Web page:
The exchangeability of brief intelligence tests for children with intellectual giftedness: Illuminating error variance components’ influence on IQs
This study examined the exchangeability of total scores (i.e., intelligent quotients [IQs]) from three brief intelligence tests. Tests were administered to 36 children with intellectual giftedness, scored live by one set of primary examiners and later scored by a secondary examiner. For each student, six IQs were calculated, and all 216 values were submitted to a generalizability theory analysis. Despite strong convergent validity and reliability evidence supporting brief IQs, the resulting dependability coefficient was only.80, which indicates relatively low exchangeability across tests and examiners. Although error variance components representing the effects of the examiner, examiner-by-examinee interaction, the examiner-by-test interaction, and the test contributed little to IQ variability, the component representing the test-by-examinee interaction contributed about one-third of the variance in IQs. These findings hold implications for selecting and interpreting brief intelligence tests and general testing for intellectual giftedness.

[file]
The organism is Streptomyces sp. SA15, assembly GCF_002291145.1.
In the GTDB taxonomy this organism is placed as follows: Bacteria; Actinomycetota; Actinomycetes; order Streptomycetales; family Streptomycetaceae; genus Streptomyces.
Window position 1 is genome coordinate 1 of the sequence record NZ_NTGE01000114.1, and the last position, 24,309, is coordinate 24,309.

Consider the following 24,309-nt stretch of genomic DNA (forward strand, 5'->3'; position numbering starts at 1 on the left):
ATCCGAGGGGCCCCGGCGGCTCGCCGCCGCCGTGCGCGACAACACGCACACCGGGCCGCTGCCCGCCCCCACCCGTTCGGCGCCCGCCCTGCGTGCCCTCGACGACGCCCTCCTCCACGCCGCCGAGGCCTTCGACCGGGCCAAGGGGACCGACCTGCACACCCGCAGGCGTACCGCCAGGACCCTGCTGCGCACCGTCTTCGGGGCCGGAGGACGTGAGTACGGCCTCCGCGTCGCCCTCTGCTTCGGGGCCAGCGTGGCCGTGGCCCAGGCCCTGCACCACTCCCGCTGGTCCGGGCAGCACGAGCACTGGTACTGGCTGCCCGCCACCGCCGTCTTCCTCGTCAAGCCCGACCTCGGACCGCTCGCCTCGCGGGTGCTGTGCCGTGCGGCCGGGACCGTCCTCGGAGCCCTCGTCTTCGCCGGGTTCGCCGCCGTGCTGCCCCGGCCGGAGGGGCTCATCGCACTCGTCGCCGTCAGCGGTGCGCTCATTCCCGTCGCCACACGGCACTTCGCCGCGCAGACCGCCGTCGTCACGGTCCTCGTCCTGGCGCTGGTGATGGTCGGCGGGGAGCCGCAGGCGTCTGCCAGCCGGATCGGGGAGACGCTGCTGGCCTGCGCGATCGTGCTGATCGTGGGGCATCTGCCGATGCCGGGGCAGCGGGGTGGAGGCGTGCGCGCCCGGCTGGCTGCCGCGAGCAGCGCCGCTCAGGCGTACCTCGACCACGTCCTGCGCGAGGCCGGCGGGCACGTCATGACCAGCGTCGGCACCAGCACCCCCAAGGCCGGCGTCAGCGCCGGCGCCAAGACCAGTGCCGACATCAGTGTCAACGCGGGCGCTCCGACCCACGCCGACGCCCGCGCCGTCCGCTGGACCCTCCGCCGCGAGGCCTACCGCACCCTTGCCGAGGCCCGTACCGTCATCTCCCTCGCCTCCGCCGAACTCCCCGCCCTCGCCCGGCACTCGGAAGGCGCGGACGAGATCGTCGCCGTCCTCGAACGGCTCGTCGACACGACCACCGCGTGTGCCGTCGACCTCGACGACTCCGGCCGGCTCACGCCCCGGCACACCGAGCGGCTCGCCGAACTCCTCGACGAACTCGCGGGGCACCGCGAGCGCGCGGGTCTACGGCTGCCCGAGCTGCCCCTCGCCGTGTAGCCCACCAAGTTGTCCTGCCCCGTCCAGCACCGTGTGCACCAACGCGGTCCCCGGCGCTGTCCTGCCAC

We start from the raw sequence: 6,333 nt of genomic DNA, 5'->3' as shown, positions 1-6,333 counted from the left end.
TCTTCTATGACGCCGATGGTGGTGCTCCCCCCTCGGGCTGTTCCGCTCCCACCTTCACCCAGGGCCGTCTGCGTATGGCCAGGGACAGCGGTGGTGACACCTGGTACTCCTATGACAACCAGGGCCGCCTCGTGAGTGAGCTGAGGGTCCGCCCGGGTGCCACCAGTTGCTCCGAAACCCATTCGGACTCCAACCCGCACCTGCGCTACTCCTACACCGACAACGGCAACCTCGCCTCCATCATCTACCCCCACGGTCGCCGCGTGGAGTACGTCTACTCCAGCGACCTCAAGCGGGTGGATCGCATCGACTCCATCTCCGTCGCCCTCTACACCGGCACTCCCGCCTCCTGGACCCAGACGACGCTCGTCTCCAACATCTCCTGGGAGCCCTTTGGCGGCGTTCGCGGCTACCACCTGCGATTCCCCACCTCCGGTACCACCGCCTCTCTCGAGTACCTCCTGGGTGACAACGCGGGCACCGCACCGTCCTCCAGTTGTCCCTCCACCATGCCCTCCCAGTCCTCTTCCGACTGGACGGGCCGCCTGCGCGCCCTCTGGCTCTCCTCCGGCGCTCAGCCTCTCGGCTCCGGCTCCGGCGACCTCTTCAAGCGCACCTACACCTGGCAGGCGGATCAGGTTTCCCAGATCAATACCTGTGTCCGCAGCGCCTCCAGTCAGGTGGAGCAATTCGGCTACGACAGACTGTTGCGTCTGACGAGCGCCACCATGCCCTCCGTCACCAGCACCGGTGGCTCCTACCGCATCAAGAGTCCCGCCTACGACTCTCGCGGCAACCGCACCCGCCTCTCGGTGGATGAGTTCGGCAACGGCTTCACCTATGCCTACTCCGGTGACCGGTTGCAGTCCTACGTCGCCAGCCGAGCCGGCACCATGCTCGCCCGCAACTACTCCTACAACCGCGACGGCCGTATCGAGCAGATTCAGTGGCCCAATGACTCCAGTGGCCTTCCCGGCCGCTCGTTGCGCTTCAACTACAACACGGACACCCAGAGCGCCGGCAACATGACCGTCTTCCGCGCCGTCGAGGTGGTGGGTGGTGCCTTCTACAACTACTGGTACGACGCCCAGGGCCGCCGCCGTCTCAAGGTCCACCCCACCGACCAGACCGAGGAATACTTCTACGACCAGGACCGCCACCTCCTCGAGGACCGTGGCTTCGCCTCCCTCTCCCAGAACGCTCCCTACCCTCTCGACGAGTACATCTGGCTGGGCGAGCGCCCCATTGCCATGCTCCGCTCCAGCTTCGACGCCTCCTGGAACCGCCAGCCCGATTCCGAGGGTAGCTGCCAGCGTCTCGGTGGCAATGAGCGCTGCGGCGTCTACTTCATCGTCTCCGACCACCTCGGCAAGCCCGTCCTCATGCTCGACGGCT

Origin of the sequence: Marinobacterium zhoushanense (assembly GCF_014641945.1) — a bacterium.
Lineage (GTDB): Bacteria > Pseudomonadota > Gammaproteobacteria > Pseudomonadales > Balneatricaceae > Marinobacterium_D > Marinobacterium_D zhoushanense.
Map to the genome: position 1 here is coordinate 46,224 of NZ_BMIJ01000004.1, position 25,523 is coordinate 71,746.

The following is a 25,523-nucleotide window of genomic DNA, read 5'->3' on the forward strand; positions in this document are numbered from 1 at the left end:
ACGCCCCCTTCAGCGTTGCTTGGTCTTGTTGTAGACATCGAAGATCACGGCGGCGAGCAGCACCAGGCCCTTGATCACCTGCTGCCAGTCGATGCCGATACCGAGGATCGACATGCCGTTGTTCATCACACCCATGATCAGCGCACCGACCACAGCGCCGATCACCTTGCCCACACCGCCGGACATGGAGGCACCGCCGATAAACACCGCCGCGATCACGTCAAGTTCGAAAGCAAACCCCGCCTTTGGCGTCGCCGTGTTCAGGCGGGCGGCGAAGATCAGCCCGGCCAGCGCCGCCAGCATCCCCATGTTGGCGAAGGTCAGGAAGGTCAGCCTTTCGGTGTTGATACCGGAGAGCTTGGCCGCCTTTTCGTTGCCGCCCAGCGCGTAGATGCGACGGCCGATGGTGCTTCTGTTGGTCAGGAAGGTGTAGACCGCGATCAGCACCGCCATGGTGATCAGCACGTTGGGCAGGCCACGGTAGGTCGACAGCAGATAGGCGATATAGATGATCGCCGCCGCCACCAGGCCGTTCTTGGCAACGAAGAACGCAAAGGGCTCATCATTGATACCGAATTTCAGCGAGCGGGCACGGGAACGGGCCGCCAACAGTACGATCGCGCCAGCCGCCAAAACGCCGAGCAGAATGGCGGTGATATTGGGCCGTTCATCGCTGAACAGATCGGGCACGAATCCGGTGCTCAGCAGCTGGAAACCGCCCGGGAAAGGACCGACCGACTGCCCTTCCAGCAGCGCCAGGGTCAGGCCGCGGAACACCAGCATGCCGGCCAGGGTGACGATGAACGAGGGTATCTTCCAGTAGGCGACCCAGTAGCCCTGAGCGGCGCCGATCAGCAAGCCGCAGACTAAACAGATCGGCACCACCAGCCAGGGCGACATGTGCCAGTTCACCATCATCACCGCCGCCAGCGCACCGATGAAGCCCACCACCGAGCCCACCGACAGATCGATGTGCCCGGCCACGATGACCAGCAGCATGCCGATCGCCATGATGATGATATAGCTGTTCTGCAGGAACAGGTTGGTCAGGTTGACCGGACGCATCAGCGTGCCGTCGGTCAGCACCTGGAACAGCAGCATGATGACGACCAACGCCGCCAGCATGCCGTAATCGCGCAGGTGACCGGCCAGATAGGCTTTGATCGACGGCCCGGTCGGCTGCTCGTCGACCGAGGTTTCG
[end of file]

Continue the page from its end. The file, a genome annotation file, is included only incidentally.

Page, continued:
Psychology in the Schools
Irby, S., & Floyd, R. (2017). The exchangeability of brief intelligence tests for children with intellectual giftedness: Illuminating error variance components’ influence on IQs. Psychology in the Schools, 54 (9), 1064-1078. https://doi.org/10.1002/pits.22068